Samuel Snodgrass is a Katzenberger Foundation Art History Intern with Jacqueline Protka at the Smithsonian Libraries branch in the Hirshhorn Museum and Sculpture Garden with the project, “Modern and Contemporary Art: A to Z.” He is a student at the School of the Art Institute of Chicago, where he is pursuing a Bachelor of Fine Arts with a Visual and Critical Studies Thesis. He studies Arts Administration, Art History, and Fashion Design. In high school, Samuel more »
Patrice Green is a Smithsonian Minority Awards Intern with Smithsonian Libraries at the National Museum of African American History and Culture. She is currently pursuing a dual master’s in Public History and Library and Information Science at the University of South Carolina, where her focus is Archives and Preservation Management. As a public history and library/information science student at the University of South Carolina, I often find myself confronting living memory. In more »
The Neville-Pribram Mid-Career Educators Awards grants funding for teachers and educators to come to Washington, DC and explore the collections of the Smithsonian Libraries. The awards are open to middle & high school teachers, college teachers, and museum educators who are developing educational materials.
Imagine it is 1918 and you are resting in a comfortable chair with the phonograph playing. Perhaps this trade catalog will give us a glimpse of what that might have been like almost a century ago.
This post was written by Abigail Espiritu, a summer intern focusing on social media and the Libraries’ blog. This fall, Abigail will be entering her freshmen year at the University of Maryland where she will be majoring in journalism. This summer, the Smithsonian Libraries offered a new opportunity for students to work in the National Museum of American History (NMAH) as teen docents! A group of eleven teens, consisting of high school more »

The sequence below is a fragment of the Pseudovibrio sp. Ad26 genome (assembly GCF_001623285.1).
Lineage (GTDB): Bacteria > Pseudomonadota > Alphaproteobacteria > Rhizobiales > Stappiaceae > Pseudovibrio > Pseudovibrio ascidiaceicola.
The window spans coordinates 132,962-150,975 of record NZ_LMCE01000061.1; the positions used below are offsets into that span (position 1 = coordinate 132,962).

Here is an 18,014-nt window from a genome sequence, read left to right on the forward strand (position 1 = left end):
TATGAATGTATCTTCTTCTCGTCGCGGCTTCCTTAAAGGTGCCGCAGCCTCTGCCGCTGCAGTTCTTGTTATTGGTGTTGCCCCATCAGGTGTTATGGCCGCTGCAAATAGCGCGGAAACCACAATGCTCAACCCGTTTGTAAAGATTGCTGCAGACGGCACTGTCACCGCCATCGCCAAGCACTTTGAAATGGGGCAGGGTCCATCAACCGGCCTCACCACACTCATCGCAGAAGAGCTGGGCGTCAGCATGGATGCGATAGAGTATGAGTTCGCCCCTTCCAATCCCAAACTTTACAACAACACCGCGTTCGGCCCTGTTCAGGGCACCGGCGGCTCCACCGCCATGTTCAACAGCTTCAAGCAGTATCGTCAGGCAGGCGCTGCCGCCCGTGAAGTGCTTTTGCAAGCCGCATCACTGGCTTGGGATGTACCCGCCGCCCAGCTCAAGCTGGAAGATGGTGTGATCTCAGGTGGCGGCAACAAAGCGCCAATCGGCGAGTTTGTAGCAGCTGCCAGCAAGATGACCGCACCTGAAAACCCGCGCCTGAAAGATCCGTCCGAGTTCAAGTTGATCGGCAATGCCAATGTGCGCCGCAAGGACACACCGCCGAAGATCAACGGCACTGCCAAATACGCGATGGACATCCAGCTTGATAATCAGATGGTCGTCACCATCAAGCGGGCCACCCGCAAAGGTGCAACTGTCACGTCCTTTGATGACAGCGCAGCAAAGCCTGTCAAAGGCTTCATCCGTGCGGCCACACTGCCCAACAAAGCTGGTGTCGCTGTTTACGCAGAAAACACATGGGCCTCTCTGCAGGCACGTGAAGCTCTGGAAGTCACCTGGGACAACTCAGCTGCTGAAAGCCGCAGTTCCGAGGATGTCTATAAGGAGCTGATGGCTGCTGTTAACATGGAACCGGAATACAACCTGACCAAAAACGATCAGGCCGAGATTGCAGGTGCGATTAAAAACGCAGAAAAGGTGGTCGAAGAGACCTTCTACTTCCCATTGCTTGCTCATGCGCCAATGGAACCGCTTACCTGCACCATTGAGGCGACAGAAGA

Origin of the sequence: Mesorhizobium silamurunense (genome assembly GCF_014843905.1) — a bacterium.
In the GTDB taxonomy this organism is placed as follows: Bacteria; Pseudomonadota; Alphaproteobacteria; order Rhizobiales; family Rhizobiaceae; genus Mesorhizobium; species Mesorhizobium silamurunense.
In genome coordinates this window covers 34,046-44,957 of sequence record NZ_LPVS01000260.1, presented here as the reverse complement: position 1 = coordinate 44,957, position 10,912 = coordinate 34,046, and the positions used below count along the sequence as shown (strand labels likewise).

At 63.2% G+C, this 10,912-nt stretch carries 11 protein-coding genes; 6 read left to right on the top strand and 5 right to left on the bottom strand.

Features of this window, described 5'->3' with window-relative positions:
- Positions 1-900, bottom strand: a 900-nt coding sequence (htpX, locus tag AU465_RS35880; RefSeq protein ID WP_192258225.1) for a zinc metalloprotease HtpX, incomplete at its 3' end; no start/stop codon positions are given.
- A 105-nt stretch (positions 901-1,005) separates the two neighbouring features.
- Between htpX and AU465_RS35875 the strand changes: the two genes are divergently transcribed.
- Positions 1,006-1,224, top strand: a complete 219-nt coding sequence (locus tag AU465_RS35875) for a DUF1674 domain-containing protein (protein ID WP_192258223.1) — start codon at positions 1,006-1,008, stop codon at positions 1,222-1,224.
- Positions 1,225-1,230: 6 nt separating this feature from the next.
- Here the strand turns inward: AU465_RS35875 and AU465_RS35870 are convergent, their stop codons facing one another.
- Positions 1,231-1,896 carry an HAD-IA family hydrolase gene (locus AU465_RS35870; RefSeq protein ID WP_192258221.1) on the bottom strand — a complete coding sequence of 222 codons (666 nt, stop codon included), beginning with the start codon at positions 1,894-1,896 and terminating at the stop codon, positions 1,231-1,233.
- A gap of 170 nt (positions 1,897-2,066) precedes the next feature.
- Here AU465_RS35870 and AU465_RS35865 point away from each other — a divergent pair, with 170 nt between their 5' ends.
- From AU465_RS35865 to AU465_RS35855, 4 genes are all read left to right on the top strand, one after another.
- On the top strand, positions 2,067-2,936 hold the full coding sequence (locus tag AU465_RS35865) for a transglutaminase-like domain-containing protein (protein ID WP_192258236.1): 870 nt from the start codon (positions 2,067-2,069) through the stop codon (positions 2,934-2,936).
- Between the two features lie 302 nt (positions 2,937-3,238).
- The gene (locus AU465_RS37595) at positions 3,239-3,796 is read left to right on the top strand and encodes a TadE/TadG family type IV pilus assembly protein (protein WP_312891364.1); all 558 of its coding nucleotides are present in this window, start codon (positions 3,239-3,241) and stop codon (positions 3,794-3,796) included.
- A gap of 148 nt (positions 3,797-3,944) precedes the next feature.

“George Sarton, a founder of the history of science as an academic discipline, argued that scholars should pay close attention to portraits. These images, he said, can give you ‘the whole man at once.’ With a ‘great portrait,’ Sarton believed, ‘you are given immediately some fundamental knowledge of him, which even the longest descriptions and discussions would fail to evoke.’ Sarton’s ideas led Bern Dibner to purchase portrait prints of men and women of science and technology. Many of these are now in the Smithsonian’s Dibner Library of the History of Science and Technology.” – Deborah Jean Warner, Curator, Physical Sciences Collection A picture may tell 1000 words, but another 500 for context can add depth to the image. Follow this blog series to discover the people behind the portraits available online in the Scientific Identity collection.
A few months ago, a book from the Freer Gallery of Art and Arthur M. Sackler Gallery Library came for treatment to the Book Conservation Lab: Home Life in Tokyo. Our copy, printed in 1911, is a softback binding, common for Japanese publications, and according to the bibliographic record, it was “issued in a portfolio.” The book itself was in very good condition, however, after many years of protecting the soft-backed book, more »
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